Adrian Murphy, the experienced crew leader of the trust, hadn’t seen a resort like it before and he’d been on several safari tours in Africa. In the course of our dinner with the lights dimmed, the candles aglow, a cosy dinner served, Adrian emotionally remarked: “I feel architects tend to design interiors that are austere – decorators on the other hand produce interiors that are dramatic, often with no sense of discipline. Here though, the synthesis has been perfect, stunning and a dignified showcase that exudes an aura of ease.” From the quietly refined, comfortable residence, free of clutter and ostentation, we began our mission of unravelling the mysteries of the Nilgiri Biosphere. We were provided with a specially designed vehicle and expert naturalist named Manjunath, who would double up as a driver. As our vehicle meandered past the resort and hit the dirt road leading to the mecca of wildlife sanctuaries, Nagarhole National Park, a sense of euphoria engulfed the group. As it turned out, our naturalist cum driver turned out to be a very knowledgeable companion and he would briefly halt at places favoured by tigers and leopards. On one occasion, he parked the vehicle on a grazing ground, apparently the favourite haunt of the wild elephants of Nagarhole. More than half an hour went and there was no sign of any elephants. A few members of the crew became restless and wanted to go on, but not Manjunath. He was sure the elephants would make an appearance and they did! A herd of about 45 elephants with calves were retreating along the forest trail. At a distance, we could see the southwestward movement of the elephants being barred by a small contingent of staff from the Wildlife Wing. What was peculiar was the herd had left behind two calves which could not keep up with adult members as their energy flagged. More amazing was that the herd didn’t take the abandoned calves back. In a last ditch effort to reunite the calves, they were thoroughly smeared with fresh dung so they would assume a new smell and identity and thus be accepted again. Alas, the elephants were not to be fooled; only a huge one smelt them, rested its trunk for some time on one of the calves and moved slowly to allow them to keep up. But the calves weakened and were finally left alone. Unfortunately, one of the calves died the next day of calcium deficiency; the entire unfolding sadness captured on camera. Our spirits down, we proceeded until the forest cover became dense. Manjunath informed us that Nagarhole harbours one of the highest concentrations of wildlife species in India, around 108 animals per square kilometre. Deep inside the forest (we must have travelled a good 15 kilometres), the more frequent were our halts to film. The crew was elated with exclusive shots of Muntjaks, the Four-Horned Antelope, Langurs and even the Bonnet Macaque, but crestfallen at not having seen a big cat! The summer months are usually ideal for viewing tigers as Manjunath informed us.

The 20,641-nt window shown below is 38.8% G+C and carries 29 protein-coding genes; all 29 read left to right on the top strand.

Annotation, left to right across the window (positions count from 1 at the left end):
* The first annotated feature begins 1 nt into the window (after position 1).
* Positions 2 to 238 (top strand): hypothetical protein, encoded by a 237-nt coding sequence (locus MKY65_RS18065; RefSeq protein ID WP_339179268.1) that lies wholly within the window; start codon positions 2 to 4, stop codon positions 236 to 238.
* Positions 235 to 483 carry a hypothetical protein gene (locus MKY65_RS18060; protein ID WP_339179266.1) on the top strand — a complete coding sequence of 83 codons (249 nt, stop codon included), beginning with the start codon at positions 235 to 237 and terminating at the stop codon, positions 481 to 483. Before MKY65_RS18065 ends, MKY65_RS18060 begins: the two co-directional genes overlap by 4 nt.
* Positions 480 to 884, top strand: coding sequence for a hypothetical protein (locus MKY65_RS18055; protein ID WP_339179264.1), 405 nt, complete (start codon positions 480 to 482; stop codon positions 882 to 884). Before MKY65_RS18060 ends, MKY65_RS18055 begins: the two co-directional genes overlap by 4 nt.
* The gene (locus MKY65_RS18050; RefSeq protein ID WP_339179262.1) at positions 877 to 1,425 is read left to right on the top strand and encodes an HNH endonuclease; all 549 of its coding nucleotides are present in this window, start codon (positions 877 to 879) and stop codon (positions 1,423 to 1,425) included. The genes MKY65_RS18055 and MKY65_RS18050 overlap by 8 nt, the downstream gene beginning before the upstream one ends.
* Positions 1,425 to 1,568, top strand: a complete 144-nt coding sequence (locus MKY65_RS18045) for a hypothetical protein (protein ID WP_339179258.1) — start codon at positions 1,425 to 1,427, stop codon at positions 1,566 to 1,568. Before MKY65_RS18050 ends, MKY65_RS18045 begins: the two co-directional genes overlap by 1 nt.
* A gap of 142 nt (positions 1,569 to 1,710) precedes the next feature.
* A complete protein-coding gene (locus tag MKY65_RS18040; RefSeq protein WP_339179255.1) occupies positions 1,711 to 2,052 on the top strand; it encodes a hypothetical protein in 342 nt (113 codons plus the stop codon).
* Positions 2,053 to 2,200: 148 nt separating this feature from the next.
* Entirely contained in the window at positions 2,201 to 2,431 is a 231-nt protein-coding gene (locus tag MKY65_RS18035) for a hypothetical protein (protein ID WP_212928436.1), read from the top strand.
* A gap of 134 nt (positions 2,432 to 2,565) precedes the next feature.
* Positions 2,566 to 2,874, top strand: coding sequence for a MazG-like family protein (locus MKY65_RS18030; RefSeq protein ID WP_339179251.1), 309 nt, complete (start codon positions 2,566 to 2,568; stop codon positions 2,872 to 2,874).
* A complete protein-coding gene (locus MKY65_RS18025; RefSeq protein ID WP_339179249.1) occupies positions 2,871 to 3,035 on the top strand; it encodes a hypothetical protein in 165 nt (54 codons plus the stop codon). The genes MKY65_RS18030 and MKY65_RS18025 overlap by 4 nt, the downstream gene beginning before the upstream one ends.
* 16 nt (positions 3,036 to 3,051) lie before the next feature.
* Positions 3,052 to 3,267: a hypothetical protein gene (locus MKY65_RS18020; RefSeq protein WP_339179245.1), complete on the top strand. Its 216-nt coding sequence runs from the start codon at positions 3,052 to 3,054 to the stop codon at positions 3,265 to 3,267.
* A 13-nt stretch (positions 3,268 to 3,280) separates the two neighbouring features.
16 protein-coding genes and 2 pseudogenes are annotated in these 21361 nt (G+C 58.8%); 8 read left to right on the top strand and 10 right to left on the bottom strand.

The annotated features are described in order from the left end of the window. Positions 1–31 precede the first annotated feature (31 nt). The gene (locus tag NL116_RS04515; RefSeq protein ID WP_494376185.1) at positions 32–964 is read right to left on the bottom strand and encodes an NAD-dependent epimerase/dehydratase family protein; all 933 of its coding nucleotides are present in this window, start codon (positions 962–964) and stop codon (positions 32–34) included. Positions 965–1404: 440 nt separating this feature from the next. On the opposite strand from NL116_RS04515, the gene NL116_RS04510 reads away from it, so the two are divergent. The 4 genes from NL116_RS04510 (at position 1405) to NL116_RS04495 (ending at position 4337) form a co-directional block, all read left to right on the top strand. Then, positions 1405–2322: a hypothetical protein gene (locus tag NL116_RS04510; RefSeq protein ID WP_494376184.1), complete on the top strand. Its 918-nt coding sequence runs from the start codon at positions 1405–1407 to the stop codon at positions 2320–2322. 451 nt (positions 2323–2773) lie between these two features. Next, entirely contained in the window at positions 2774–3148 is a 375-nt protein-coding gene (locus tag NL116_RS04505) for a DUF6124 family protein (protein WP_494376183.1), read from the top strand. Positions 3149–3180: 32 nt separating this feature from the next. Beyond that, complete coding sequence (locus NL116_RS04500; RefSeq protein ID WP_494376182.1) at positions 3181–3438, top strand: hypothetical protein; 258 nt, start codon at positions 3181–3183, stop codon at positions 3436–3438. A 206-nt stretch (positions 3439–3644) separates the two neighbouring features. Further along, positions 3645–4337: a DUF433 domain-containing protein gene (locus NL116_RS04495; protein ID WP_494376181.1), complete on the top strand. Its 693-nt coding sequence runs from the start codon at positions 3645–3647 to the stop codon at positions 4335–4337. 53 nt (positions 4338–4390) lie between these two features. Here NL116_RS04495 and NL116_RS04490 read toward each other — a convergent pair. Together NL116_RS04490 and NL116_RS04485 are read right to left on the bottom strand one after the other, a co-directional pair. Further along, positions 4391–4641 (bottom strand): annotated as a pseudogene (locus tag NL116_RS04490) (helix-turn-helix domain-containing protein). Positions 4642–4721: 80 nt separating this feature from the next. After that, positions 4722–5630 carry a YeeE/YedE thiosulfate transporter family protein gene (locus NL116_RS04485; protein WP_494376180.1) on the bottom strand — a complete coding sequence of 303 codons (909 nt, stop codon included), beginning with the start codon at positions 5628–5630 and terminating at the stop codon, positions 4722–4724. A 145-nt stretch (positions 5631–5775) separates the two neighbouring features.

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Pool hut, Orange County Resort, Kabini